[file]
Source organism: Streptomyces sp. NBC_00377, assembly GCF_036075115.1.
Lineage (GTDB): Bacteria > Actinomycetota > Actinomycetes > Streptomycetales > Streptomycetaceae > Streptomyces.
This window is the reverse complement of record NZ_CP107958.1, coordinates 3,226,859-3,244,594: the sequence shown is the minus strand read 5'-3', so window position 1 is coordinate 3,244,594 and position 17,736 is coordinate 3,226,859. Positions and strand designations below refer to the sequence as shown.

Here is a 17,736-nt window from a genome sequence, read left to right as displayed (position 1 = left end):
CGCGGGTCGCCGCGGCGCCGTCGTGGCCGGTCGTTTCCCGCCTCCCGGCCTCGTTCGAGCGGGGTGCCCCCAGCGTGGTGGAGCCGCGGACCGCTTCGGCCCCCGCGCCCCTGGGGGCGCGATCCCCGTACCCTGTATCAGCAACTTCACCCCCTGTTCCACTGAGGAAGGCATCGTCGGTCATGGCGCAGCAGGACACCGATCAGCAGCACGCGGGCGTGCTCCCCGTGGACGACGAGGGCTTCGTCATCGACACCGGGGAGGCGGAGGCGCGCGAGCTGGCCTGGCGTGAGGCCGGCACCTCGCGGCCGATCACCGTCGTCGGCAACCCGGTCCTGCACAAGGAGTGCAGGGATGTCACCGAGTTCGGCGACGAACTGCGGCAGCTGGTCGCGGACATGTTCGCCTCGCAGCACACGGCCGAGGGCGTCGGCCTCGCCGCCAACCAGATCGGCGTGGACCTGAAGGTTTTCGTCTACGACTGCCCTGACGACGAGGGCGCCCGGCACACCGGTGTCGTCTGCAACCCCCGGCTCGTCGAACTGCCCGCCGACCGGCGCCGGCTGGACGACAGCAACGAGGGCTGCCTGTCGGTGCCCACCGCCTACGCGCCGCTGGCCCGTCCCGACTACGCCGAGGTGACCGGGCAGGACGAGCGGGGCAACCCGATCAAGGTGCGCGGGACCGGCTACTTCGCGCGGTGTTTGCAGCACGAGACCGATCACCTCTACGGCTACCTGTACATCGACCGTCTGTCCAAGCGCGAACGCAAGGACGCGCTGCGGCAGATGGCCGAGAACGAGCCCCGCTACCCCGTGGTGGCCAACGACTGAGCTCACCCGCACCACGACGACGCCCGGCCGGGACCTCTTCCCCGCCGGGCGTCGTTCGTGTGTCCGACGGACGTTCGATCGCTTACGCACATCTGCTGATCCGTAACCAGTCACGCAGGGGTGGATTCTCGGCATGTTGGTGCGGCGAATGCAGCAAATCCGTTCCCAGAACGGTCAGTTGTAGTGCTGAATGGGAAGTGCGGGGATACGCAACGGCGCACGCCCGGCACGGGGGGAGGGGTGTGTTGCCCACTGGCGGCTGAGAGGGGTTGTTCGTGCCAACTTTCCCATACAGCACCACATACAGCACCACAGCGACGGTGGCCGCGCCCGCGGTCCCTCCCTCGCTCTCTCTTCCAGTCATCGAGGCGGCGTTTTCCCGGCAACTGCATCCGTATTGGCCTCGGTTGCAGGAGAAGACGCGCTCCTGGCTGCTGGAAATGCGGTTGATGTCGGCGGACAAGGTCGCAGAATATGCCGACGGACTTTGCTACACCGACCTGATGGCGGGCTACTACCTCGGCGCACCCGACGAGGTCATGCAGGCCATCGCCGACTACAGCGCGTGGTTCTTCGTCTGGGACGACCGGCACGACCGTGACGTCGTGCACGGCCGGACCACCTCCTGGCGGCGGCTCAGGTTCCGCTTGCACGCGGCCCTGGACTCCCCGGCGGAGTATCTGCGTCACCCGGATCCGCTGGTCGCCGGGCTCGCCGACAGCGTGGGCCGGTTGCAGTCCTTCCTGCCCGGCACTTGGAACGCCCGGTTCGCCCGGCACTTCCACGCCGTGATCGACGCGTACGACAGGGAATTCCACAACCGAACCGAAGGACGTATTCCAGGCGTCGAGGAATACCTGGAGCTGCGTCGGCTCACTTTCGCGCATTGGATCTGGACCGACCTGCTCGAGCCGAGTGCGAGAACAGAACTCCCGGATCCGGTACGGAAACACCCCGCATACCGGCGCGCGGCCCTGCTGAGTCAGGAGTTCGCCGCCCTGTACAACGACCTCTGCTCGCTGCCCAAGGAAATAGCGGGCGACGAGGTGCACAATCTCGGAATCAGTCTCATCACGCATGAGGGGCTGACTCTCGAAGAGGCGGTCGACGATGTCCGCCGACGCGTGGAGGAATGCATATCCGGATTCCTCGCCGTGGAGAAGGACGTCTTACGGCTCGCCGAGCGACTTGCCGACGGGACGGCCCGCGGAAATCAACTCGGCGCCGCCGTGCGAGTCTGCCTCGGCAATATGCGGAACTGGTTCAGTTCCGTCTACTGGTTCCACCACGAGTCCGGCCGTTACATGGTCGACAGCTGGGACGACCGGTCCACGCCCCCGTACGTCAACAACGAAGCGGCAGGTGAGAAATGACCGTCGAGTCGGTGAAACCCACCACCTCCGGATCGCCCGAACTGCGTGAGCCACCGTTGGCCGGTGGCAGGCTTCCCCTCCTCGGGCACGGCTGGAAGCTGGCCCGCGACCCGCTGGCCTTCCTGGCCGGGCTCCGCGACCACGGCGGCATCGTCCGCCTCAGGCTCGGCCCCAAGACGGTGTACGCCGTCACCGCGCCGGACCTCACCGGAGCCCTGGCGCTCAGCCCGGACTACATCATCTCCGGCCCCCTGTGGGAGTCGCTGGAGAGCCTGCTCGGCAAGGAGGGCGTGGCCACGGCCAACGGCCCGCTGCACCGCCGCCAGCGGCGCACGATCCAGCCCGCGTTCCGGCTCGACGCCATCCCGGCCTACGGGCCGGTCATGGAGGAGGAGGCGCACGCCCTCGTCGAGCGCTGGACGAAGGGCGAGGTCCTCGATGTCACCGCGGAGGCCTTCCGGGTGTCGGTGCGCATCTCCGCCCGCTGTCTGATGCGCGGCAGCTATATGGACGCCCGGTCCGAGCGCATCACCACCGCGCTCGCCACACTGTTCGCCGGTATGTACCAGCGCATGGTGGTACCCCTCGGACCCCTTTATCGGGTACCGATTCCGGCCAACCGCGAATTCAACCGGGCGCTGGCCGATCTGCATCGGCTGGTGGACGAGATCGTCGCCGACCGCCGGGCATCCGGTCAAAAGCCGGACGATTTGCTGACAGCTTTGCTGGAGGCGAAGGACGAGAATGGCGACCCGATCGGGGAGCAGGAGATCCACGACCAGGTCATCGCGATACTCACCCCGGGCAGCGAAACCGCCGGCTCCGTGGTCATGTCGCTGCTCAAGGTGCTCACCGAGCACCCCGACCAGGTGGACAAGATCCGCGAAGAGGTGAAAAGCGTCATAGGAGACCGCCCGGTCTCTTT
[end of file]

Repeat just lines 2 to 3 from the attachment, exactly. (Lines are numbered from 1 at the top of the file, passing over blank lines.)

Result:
Lineage (GTDB): Bacteria > Actinomycetota > Actinomycetes > Streptomycetales > Streptomycetaceae > Streptomyces.
This window is the reverse complement of record NZ_CP107958.1, coordinates 3,226,859-3,244,594: the sequence shown is the minus strand read 5'-3', so window position 1 is coordinate 3,244,594 and position 17,736 is coordinate 3,226,859. Positions and strand designations below refer to the sequence as shown.